Mykalea Saunders, sums up the benefits of being awarded the 2021 Dame Leonie Kramer Postgraduate Research Scholarship in a few simple words. “Time is money,” she says, and “this scholarship gives you the time you need to do your work well … It allowed me to say no to the extra work I take on to pay the bills, and just focus my thesis.”
This was great for my study but also did wonders for my mental health, not having to worry about where my income was coming from, and having to juggle work and study.
Mykalea, who is studying for a Doctor of Arts (Creative Writing), is a Koori and Lebanese writer, teacher and community researcher whose writing has been widely published across forms, genres and disciplines.
She’s already received significant recognition for her work including winning the Australian Book Review Elizabeth Jolley Short Story Prize 2020 for River Story, the QPF Oodgeroo Noonuccal Indigenous Poetry Prize 2020 for Choice Cuts and the National Indigenous Story Awards 2020 for Fire Bug.
In 2016 she was awarded the University of Sydney Sister Alison Bush Medal 2016 for Indigenous research. The medal is one of the Alumni Award Graduate Medals offered by the University, which recognise recent graduates by celebrating those who have made outstanding contributions to their field and their communities. On winning the Medal she said:
I come from an incredible Koori culture that values our communities above all else and prioritises connection and culture. It’s great to see the university celebrating our cultural values too.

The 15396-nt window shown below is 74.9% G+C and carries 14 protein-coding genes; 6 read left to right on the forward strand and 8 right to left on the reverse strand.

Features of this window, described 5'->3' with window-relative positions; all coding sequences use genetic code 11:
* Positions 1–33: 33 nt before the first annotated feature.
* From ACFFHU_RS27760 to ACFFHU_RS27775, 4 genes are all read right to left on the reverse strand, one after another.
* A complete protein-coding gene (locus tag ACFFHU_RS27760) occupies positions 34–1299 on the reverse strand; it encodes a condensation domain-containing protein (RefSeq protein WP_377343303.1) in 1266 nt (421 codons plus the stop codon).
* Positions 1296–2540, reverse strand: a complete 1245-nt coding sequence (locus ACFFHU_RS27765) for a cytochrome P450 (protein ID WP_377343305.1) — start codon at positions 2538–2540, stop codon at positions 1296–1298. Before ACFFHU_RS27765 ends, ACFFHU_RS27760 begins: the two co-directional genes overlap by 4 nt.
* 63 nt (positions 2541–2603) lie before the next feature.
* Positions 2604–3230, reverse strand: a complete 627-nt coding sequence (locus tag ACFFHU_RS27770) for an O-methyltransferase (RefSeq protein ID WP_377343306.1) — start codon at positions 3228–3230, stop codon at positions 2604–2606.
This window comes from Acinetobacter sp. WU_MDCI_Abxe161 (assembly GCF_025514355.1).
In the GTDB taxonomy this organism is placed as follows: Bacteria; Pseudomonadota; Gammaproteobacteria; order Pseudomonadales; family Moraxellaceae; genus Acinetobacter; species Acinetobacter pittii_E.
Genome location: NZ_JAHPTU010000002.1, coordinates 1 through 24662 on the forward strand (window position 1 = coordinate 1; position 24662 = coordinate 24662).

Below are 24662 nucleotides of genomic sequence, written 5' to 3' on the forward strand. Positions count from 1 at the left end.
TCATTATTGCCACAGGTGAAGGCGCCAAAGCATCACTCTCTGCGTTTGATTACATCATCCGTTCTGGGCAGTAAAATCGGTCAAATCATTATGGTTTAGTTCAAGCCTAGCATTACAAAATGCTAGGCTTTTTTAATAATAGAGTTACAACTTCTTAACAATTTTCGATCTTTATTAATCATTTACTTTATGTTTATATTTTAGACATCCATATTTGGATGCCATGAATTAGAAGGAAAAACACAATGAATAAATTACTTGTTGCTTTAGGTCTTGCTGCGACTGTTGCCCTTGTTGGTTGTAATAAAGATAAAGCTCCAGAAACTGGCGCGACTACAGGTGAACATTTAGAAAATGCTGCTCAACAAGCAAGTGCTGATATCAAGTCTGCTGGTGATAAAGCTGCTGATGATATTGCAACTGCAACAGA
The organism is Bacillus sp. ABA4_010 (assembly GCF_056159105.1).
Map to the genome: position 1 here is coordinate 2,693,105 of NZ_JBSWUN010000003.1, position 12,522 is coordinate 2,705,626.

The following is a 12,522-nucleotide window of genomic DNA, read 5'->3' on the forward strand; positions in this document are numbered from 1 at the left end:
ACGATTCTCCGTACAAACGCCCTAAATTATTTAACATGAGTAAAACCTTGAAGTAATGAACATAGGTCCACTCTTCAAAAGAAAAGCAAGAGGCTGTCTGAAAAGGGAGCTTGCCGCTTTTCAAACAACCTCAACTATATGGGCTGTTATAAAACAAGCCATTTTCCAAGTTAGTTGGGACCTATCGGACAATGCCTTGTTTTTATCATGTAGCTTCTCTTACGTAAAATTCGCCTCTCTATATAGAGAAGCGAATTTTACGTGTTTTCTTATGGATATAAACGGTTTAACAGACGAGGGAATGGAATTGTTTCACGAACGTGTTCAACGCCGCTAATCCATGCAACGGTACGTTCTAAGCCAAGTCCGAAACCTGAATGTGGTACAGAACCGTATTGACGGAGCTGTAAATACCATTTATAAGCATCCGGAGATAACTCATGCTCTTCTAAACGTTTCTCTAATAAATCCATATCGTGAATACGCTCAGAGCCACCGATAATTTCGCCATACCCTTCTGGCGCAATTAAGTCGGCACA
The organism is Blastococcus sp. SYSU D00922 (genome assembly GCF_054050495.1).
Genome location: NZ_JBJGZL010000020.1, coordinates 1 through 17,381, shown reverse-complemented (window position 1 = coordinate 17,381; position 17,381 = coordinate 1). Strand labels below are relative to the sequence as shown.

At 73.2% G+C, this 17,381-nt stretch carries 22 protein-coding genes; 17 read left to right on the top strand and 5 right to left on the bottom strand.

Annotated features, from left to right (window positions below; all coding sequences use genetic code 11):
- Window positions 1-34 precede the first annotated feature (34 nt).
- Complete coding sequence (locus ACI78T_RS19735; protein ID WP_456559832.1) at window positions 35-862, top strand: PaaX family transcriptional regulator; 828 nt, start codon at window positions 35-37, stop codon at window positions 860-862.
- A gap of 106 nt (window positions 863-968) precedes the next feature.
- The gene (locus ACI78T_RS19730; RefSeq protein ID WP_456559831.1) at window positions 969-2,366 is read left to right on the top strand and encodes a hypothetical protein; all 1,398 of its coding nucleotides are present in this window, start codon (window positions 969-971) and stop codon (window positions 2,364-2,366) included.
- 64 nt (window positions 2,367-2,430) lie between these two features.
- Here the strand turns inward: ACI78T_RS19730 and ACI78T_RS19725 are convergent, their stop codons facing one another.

Mykalea’s unique Doctor Arts research project combines her interests in Aboriginal sovereignty, the genre of Indigenous Futurism and creative writing in the short story form. It “introduces Goori Futurism as a new genre of speculative fiction.”
The creative component of her thesis titled ALWAYS WILL BE features ten short stories,
“tied together by politics, setting and genre … all of the stories are set in the Tweed, in different versions of the Future, with various climate scenarios, population dynamics and political structures.”
Her research has also led to her working as the editor of This All Come Back Now , the world’s first collection of blackfella speculative fiction, forthcoming with University of Queensland Press in 2022. The anthology is “written, curated, edited and designed by blackfellas, for blackfellas and about blackfellas … It’s a love letter to kin and country, to memory and future-thinking.”
The Scholarship was created in 1992 in memory of another woman dedicated to the study and writing of Australian literature, Dame Leonie Kramer.
Her early years as an academic were built around her passion for Australian literature aand she made a huge contribution to the institution it is today. She was first appointed as Professor of Australian Literature at the University of Sydney in 1968 and went on to become deputy chancellor in 1989, before taking on the role of chancellor from 1991 to 2001. She was the first female to occupy that position.
Valued at $8000, the Dame Leonie Kramer scholarship provides financial assistance to Masters' by Research or PhD students undertaking research in Australian Literature. Preference is given to students who experience financial hardship or disadvantage, due to cultural, socio-economic or social background.
As well as being grateful for the assistance provided by the scholarship funds, Mykaela is incredibly thankful for the guidance and support of her supervisors, Peter Minter and Vanessa Berry, the Creative Writing course coordinator, Beth Yahp, and all the other English and Aboriginal Studies staff.
Asked what message she’d give to the donors who provided the funds in honour of Dame Leonie, Mykalea knows exactly what she’d say.
Thank you! All my gratitude (and my family's too), as this helped my study more than any other single thing this year.
With the gift of time to focus on her thesis, Mykalea is looking forward to graduating soon. And her plans after that? … A lot more writing and reading.